Disability and Accommodation codes are not always accurate

Approved accommodations may not be used

Disability category may be too broad

Limitations of Operational Data


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Types of Analyses

  • Correlations

  • Factor Analysis

  • Differential Item Functioning

  • Descriptive analyses


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Relationship Among Content Areas

  • Correlation between content areas (e.g. reading and writing) can also assess a tests reliability.

    • Compare correlations among content areas by population (e.g., LD with read aloud vs. LD without an accommodation)

    • Does the accommodation alter construct being measured? (e.g., correlations between reading and writing may be lower if read aloud is used for writing but not reading).

    • Is correlation significantly lower for one population? (difference of .10 or greater)


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Reliability

  • Examine internal consistency measures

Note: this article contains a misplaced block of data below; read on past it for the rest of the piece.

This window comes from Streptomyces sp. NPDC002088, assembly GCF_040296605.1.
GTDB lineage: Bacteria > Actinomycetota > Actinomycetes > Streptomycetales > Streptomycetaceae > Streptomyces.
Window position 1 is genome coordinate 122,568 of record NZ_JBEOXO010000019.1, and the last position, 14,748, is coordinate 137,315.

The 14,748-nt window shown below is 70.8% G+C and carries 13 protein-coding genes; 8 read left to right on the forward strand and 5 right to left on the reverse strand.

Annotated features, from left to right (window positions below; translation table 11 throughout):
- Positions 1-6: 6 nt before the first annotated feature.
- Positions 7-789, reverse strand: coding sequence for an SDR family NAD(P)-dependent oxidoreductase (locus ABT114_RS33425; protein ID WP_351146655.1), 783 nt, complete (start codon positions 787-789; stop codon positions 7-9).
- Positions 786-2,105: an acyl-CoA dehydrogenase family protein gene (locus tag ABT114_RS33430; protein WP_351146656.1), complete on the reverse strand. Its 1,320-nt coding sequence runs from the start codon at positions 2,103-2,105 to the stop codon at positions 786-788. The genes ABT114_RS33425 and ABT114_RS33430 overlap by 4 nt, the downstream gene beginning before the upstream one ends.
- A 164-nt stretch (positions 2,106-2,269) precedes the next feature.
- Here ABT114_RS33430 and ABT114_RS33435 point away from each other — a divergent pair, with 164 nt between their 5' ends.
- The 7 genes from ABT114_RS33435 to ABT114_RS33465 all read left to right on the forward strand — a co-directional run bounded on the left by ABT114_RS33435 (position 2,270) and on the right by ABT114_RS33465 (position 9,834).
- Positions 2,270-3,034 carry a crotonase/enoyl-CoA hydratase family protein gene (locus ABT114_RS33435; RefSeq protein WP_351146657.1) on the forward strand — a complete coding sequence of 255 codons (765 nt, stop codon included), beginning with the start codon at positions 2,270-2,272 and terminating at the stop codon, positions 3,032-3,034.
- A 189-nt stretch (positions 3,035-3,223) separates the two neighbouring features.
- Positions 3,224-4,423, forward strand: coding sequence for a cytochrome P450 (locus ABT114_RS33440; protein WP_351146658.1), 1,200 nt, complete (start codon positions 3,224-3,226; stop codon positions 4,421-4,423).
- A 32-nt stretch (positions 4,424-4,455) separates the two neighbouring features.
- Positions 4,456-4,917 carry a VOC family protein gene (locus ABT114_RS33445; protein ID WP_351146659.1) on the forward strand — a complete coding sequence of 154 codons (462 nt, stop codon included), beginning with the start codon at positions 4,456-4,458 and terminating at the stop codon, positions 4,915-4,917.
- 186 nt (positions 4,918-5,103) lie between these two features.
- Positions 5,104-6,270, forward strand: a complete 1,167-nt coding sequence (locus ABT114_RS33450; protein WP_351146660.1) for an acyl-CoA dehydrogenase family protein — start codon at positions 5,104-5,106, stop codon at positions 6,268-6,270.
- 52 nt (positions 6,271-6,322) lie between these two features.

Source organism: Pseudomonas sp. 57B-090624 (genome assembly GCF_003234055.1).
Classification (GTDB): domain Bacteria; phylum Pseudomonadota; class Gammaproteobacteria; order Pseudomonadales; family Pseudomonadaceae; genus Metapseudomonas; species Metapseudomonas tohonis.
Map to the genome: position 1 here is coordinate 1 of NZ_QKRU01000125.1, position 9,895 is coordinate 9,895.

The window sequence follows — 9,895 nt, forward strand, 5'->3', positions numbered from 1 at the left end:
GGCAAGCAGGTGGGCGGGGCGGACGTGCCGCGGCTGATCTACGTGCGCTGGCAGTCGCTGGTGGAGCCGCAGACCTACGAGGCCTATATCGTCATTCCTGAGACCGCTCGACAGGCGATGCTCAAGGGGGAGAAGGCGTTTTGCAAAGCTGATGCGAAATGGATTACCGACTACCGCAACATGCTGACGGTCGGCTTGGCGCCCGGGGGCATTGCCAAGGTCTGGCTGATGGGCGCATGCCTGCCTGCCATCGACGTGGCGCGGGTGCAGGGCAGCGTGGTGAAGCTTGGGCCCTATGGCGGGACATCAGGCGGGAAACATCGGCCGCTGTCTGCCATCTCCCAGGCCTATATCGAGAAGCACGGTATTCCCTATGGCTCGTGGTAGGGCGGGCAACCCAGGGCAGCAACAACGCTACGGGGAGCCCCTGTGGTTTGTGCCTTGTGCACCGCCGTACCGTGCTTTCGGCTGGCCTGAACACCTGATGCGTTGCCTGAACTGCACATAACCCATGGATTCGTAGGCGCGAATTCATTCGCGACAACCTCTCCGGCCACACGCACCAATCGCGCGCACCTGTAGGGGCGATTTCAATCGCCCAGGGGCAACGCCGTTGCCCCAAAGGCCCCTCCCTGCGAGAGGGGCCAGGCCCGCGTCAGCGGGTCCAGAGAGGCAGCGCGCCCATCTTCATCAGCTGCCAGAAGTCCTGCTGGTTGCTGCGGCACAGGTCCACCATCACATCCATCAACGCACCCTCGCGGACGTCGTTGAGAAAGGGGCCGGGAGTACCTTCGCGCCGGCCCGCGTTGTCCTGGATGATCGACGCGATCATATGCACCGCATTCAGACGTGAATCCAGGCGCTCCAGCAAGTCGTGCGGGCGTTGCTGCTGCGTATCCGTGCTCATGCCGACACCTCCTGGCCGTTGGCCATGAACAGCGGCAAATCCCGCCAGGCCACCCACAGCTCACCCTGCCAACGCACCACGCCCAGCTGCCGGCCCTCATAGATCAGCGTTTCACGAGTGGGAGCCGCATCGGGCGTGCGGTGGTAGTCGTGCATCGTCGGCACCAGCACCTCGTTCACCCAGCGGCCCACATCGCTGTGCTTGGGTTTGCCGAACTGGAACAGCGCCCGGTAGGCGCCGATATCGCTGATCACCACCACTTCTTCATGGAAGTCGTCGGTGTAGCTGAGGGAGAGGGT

• with and without specific accommodations

    • with and without a disability

  • Examine test-retest reliability between different populations

    • with and without specific accommodations

    • with and without a disability


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Factor Structure

  • Types of questions

    • Are the number of factors invariant?

    • Are the factor loadings invariant for each of the groups?

    • Are the intercorrelations of the factors invariant for each of the groups?


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Differential Item Functioning

  • DIF refers to a difference in item performance between two comparable groups of test takers

  • DIF exists if test takers who have the same underlying ability level are not equally likely to get an item correct

  • Some recent DIF studies on accommodations/disability

    • Bielinski, Thurlow, Ysseldyke, Freidebach & Friedebach, 2001

    • Bolt, 2004

    • Barton & Finch, 2004

    • Cahalan-Laitusis, Cook, & Aicher, 2004


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Issues Related to the Use of DIF Procedures for Students with Disabilities

  • Group characteristics

    • Definition of group membership

    • Differences between ability levels of reference and focal groups

  • The characteristics of the criterion

    • Unidimensional